"What have you been smoking?" quoth the wags when wanting to call into question a ridiculous proposition such as, "Do you think Gov. Walker would support a medical marijuana bill?" It's also a central theme in our cover story this week, "The Green, Green Grass of Home" by contributor Phil Busse.
Busse has penned an overview of the fortunes advocates have encountered across the country in trying to get the plant into the realm of legal acceptability, citing its therapeutic properties in combating pain and loss of appetite associated with a number of debilitating conditions and diseases or their medical remedies. He has paid particular attention to efforts in Wisconsin to join the 15 states that have made some provisions easing the strictures on cannabis.
Many would like to think that the time has come for such a course of action. Unfortunately, some people have been thinking that for a long time, but the prospect is not a lot closer to realization now than it was when NORML, the National Organization for the Reform of Marijuana Laws was formed in the early 1970s.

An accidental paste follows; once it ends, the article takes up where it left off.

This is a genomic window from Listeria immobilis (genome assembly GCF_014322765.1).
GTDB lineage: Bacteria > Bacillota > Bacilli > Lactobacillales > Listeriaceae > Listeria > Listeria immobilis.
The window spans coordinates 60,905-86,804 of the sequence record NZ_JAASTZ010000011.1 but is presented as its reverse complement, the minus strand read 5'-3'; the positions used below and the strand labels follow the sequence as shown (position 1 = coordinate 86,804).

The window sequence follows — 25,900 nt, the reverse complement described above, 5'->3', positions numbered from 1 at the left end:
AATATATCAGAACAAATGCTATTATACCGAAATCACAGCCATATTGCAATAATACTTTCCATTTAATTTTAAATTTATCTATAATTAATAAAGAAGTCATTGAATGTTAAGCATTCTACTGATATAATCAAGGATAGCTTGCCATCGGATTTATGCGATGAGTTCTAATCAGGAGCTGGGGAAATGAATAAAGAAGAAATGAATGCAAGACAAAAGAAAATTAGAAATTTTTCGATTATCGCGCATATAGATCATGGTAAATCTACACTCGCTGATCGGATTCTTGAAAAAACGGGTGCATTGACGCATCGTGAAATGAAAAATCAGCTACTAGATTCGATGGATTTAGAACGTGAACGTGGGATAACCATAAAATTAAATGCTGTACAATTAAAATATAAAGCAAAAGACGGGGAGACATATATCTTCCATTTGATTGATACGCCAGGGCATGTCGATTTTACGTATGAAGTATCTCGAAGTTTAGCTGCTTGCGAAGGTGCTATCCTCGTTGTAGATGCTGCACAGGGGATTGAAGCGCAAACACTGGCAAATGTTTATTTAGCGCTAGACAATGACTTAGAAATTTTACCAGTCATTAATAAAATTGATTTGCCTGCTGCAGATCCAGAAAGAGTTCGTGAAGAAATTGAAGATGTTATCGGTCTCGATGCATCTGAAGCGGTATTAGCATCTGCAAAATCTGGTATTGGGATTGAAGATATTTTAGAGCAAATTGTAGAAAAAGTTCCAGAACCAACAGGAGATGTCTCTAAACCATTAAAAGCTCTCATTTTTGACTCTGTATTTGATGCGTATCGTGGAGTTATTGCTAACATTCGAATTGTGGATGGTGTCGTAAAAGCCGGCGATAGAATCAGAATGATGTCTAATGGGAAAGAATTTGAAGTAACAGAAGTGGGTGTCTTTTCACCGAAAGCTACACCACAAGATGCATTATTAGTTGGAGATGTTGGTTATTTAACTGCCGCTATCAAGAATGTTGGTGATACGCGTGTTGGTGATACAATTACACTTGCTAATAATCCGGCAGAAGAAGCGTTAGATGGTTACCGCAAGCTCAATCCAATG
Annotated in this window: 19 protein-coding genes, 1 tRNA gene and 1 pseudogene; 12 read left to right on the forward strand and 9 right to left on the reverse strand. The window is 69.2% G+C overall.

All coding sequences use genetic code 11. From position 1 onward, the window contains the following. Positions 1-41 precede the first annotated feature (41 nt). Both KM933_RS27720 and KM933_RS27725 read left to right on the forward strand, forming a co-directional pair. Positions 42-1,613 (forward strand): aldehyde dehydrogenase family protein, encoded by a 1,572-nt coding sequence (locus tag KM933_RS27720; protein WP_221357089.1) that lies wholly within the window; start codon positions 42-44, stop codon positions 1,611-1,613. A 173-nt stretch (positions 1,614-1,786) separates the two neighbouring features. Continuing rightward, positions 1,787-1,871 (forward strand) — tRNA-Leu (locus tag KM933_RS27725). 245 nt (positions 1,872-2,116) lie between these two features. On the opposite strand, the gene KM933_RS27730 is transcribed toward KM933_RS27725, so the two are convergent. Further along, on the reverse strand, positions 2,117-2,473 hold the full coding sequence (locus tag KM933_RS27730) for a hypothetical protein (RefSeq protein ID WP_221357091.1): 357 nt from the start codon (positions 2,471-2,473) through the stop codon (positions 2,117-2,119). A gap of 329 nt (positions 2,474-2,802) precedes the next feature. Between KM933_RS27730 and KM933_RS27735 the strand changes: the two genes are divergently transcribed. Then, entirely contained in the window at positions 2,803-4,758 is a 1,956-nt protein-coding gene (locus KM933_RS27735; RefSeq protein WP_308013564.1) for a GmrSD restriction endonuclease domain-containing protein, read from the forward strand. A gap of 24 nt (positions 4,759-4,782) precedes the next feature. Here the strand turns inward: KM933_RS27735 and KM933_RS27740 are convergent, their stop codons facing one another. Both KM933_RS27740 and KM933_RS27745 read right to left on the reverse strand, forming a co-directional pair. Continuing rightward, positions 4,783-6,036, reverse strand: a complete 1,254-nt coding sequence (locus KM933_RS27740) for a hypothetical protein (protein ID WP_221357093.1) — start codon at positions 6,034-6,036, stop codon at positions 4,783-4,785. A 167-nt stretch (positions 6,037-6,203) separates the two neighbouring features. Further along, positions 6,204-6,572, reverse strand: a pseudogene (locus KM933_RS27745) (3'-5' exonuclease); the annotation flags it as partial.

Back in the day, and by that I mean the mid-'70s, I worked in music with Ben Sidran, and the band would play the occasional event for the benefit of NORML. A member of an iteration of that band was drummer Clyde Stubblefield, the subject of our arts feature on the occasion of his laying down the Funky Mondays gig he has performed for more than two decades, and the release of a new documentation of his influence on pop music.
Ironically, I answered the phone on the night in 1970 when Stubblefield first came to town looking for his brother Frank. Frank and I worked together behind the bar at the then notorious Dangle Lounge. Clyde had just left the touring James Brown band and was looking for a place to light. Madison grew on Clyde and Clyde grew on Madison. We were lucky it turned out that way. Clyde Stubblefield has added a significant strain to the Madison musical tradition.